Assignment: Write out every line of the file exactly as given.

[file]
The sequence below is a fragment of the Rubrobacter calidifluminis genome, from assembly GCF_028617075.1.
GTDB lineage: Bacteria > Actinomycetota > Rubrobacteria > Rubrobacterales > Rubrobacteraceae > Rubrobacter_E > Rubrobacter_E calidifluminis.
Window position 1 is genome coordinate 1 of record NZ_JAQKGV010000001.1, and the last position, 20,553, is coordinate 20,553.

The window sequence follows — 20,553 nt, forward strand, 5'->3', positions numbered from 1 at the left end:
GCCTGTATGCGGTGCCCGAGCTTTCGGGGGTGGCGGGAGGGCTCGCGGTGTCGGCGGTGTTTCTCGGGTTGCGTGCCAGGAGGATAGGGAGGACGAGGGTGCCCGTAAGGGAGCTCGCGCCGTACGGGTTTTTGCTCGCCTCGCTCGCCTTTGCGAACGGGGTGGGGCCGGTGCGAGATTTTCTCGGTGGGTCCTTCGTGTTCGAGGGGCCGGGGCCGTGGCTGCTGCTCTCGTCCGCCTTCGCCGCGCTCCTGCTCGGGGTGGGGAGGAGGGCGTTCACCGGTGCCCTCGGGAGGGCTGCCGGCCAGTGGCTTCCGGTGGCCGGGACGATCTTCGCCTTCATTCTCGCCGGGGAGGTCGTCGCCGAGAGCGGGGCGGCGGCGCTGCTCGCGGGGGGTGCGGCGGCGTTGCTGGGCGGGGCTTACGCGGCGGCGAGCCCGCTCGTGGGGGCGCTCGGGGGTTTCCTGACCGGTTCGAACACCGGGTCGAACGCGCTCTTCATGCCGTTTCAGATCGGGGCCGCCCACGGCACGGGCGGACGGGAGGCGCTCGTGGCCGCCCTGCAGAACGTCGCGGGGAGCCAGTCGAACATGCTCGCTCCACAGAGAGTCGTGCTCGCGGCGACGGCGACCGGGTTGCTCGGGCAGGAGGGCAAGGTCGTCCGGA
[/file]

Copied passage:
The sequence below is a fragment of the Rubrobacter calidifluminis genome, from assembly GCF_028617075.1.
GTDB lineage: Bacteria > Actinomycetota > Rubrobacteria > Rubrobacterales > Rubrobacteraceae > Rubrobacter_E > Rubrobacter_E calidifluminis.
Window position 1 is genome coordinate 1 of record NZ_JAQKGV010000001.1, and the last position, 20,553, is coordinate 20,553.

The window sequence follows — 20,553 nt, forward strand, 5'->3', positions numbered from 1 at the left end:
GCCTGTATGCGGTGCCCGAGCTTTCGGGGGTGGCGGGAGGGCTCGCGGTGTCGGCGGTGTTTCTCGGGTTGCGTGCCAGGAGGATAGGGAGGACGAGGGTGCCCGTAAGGGAGCTCGCGCCGTACGGGTTTTTGCTCGCCTCGCTCGCCTTTGCGAACGGGGTGGGGCCGGTGCGAGATTTTCTCGGTGGGTCCTTCGTGTTCGAGGGGCCGGGGCCGTGGCTGCTGCTCTCGTCCGCCTTCGCCGCGCTCCTGCTCGGGGTGGGGAGGAGGGCGTTCACCGGTGCCCTCGGGAGGGCTGCCGGCCAGTGGCTTCCGGTGGCCGGGACGATCTTCGCCTTCATTCTCGCCGGGGAGGTCGTCGCCGAGAGCGGGGCGGCGGCGCTGCTCGCGGGGGGTGCGGCGGCGTTGCTGGGCGGGGCTTACGCGGCGGCGAGCCCGCTCGTGGGGGCGCTCGGGGGTTTCCTGACCGGTTCGAACACCGGGTCGAACGCGCTCTTCATGCCGTTTCAGATCGGGGCCGCCCACGGCACGGGCGGACGGGAGGCGCTCGTGGCCGCCCTGCAGAACGTCGCGGGGAGCCAGTCGAACATGCTCGCTCCACAGAGAGTCGTGCTCGCGGCGACGGCGACCGGGTTGCTCGGGCAGGAGGGCAAGGTCGTCCGGA